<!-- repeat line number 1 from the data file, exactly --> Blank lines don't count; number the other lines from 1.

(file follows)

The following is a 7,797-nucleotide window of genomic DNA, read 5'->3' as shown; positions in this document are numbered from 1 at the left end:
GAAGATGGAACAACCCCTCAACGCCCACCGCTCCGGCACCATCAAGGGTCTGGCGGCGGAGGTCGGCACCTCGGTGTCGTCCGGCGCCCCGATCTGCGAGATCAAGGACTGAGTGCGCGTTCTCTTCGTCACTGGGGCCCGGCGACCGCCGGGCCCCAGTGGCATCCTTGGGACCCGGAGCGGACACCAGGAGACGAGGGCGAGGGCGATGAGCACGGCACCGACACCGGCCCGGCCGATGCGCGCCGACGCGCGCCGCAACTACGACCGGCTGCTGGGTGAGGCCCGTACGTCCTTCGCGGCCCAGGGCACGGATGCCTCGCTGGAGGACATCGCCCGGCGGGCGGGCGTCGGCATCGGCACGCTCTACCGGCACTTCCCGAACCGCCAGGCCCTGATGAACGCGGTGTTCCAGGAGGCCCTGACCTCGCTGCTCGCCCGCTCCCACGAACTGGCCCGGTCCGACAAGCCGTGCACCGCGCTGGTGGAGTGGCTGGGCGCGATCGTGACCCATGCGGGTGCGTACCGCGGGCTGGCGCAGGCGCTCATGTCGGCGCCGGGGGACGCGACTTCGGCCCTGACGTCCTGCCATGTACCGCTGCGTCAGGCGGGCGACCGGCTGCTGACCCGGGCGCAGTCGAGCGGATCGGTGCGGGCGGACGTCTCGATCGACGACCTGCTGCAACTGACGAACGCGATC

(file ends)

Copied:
The following is a 7,797-nucleotide window of genomic DNA, read 5'->3' as shown; positions in this document are numbered from 1 at the left end: